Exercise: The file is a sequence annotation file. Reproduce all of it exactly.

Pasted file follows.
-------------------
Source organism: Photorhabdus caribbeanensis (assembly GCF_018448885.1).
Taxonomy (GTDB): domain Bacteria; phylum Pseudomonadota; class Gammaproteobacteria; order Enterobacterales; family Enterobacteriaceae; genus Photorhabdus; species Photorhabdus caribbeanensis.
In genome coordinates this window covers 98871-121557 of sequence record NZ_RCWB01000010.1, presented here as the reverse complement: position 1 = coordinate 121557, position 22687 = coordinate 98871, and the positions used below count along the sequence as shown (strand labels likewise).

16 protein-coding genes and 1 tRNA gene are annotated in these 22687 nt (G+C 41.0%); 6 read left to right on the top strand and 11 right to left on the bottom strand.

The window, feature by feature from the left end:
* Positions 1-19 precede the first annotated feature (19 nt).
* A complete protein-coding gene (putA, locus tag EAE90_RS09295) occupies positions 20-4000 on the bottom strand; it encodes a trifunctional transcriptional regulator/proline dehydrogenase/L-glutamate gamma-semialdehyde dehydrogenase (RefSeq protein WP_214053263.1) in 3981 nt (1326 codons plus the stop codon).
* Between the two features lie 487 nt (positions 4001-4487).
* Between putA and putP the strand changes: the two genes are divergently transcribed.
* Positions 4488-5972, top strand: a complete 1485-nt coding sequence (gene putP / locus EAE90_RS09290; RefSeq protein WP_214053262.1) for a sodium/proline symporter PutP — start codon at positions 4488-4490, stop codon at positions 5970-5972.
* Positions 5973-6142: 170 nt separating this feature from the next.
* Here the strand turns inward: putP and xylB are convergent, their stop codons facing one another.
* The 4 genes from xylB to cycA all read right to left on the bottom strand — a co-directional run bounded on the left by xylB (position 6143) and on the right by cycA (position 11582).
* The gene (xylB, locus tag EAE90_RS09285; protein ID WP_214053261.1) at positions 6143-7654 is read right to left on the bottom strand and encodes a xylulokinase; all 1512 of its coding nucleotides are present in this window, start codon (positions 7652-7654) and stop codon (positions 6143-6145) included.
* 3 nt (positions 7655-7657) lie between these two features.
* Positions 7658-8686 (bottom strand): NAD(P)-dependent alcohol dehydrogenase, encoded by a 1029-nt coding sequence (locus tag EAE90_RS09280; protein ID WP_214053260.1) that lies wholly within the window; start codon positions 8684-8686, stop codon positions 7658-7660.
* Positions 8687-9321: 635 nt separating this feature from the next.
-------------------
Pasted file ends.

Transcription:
Source organism: Photorhabdus caribbeanensis (assembly GCF_018448885.1).
Taxonomy (GTDB): domain Bacteria; phylum Pseudomonadota; class Gammaproteobacteria; order Enterobacterales; family Enterobacteriaceae; genus Photorhabdus; species Photorhabdus caribbeanensis.
In genome coordinates this window covers 98871-121557 of sequence record NZ_RCWB01000010.1, presented here as the reverse complement: position 1 = coordinate 121557, position 22687 = coordinate 98871, and the positions used below count along the sequence as shown (strand labels likewise).

16 protein-coding genes and 1 tRNA gene are annotated in these 22687 nt (G+C 41.0%); 6 read left to right on the top strand and 11 right to left on the bottom strand.

The window, feature by feature from the left end:
* Positions 1-19 precede the first annotated feature (19 nt).
* A complete protein-coding gene (putA, locus tag EAE90_RS09295) occupies positions 20-4000 on the bottom strand; it encodes a trifunctional transcriptional regulator/proline dehydrogenase/L-glutamate gamma-semialdehyde dehydrogenase (RefSeq protein WP_214053263.1) in 3981 nt (1326 codons plus the stop codon).
* Between the two features lie 487 nt (positions 4001-4487).
* Between putA and putP the strand changes: the two genes are divergently transcribed.
* Positions 4488-5972, top strand: a complete 1485-nt coding sequence (gene putP / locus EAE90_RS09290; RefSeq protein WP_214053262.1) for a sodium/proline symporter PutP — start codon at positions 4488-4490, stop codon at positions 5970-5972.
* Positions 5973-6142: 170 nt separating this feature from the next.
* Here the strand turns inward: putP and xylB are convergent, their stop codons facing one another.
* The 4 genes from xylB to cycA all read right to left on the bottom strand — a co-directional run bounded on the left by xylB (position 6143) and on the right by cycA (position 11582).
* The gene (xylB, locus tag EAE90_RS09285; protein ID WP_214053261.1) at positions 6143-7654 is read right to left on the bottom strand and encodes a xylulokinase; all 1512 of its coding nucleotides are present in this window, start codon (positions 7652-7654) and stop codon (positions 6143-6145) included.
* 3 nt (positions 7655-7657) lie between these two features.
* Positions 7658-8686 (bottom strand): NAD(P)-dependent alcohol dehydrogenase, encoded by a 1029-nt coding sequence (locus tag EAE90_RS09280; protein ID WP_214053260.1) that lies wholly within the window; start codon positions 8684-8686, stop codon positions 7658-7660.
* Positions 8687-9321: 635 nt separating this feature from the next.